Date: 08/02/99 at 23:54:35 From: Kim Subject: Algebra I have always had a hard time with algebra. It makes no sense to me why someone would replace a number with a letter. Is there some secret pattern that could help me solve algebra problems?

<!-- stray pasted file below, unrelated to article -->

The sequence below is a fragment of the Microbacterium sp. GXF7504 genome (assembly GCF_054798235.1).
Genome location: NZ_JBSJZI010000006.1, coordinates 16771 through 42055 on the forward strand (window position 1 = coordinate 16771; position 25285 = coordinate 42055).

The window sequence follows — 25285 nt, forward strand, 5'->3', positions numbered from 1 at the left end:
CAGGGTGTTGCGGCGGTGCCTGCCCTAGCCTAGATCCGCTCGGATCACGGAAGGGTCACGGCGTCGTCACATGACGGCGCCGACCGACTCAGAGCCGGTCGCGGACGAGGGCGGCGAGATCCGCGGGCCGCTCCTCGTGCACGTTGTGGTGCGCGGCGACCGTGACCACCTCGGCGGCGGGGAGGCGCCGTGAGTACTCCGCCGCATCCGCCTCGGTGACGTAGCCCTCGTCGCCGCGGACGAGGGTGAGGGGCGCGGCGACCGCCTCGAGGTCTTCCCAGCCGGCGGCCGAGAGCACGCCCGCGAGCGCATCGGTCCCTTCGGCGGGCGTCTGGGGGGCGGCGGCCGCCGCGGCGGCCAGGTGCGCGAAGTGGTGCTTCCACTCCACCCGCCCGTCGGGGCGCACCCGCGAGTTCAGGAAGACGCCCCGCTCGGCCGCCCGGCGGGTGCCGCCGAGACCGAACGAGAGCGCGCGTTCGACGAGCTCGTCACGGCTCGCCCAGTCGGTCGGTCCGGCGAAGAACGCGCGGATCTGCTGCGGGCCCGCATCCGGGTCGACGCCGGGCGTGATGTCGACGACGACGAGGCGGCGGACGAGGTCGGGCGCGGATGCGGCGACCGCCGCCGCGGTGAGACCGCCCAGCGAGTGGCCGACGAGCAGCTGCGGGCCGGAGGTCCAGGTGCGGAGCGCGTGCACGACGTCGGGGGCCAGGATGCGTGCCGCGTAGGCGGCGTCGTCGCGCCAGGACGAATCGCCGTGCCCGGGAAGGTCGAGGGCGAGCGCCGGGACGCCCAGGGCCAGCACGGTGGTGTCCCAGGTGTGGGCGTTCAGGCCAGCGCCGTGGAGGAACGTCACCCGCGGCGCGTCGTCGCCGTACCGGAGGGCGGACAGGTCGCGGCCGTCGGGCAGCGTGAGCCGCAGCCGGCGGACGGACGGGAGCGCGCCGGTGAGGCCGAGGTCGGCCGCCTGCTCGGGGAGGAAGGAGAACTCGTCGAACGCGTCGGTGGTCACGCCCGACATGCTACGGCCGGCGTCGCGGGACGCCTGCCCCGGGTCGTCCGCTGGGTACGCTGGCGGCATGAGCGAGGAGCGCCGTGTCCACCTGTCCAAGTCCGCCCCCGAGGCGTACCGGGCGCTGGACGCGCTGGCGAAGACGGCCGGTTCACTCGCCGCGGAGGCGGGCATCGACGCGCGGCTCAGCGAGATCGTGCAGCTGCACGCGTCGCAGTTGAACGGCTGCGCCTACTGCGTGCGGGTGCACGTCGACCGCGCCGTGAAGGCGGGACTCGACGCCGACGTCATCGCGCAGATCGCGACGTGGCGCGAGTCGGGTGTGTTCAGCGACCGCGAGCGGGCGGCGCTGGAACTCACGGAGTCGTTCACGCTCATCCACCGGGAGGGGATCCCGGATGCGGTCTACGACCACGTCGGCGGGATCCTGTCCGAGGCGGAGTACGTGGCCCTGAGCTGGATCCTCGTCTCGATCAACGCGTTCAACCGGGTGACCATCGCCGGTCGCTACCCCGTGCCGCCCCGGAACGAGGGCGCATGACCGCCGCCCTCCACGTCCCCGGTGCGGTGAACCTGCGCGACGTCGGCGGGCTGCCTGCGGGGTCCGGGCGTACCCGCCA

Date: 08/03/99 at 13:06:31 From: Doctor Peterson Subject: Re: Algebra Hi, Kim. You're doing something that's a little like algebra whenever you use a pronoun. You could have written this: Kim has always had a hard time with algebra. It makes no sense to Kim why someone would replace a number with a letter. Is there some secret pattern that could help Kim solve algebra problems? When you wrote us, you used the pronoun "I" or "me" to take the place of your name. A variable is like a pronoun: it's a way of talking about a number without calling it by name. We don't generally replace a number with a letter; more often we don't know the number yet, so we just give it a nickname (like "X") and work with it until we can replace the letter with the right number. The great discovery that made algebra possible was the realization that even if you don't know what a number is, you can still talk about it and know certain things about its behavior; for example, no matter what the number is, if you add 2 to it and then subtract 2 from the result, you'll have the same number you started with. We can say X + 2 - 2 = X for any X. Here's one secret that may help you: when you see an equation that confuses you, try putting an actual number in place of the variable, and see if it makes sense then. For example, in what I just wrote, you could try replacing X with 47: 47 + 2 - 2 = 47 It works! Now think about why it works: 47 plus 2 means you've gone 2 units to the right; minus 2 takes you two units back to where you started. It didn't matter that the place you started at was 47; adding 2 and subtracting 2 undo one another. Now I'll take you one step deeper into algebra and actually solve an equation. Let's say we're told that 3X - 2 = 7 In words, I can say, "I have a secret number. If I multiply it by 3 and then subtract 2, I get 7. What is it?" (Notice how I used pronouns to stand for the number.) In order to solve this, I can think of it as if the X were a present someone wrapped up for me. First they put on some "three-times" paper, and then over that they put some "-2" paper. The package I was given is a 7. I want to unwrap it and see what the X is that's inside. To take off the "subtract 2" I can add 2 (remember what we said before about adding and subtracting 2). It works like this: 3X - 2 = 7 3X - 2 + 2 = 7 + 2 3X = 9 So I've taken off the "-2" paper, and what I found inside was a 9. Now we can take off the multiplication by dividing by 3: 3X / 3 = 9 / 3 X = 3 Now the present is unwrapped, and we can see what it is. We were able to do all this because we knew how to handle a number without knowing what it was. Of course, since we can always make mistakes, we should check that we're right; let's wrap it back up and see if it's a 7: 3(3) - 2 = 9 - 2 = 7 Yup! That's what was in the package. And doing this lets us see what was happening to X, by putting a real number (the right one) in its place. I don't know whether this is the level of help you need. If you have some specific problems you'd like me to help you with, please write back and show me what you can understand and what you have trouble with. I'll be glad to help. - Doctor Peterson, The Math Forum http://mathforum.org/dr.math/
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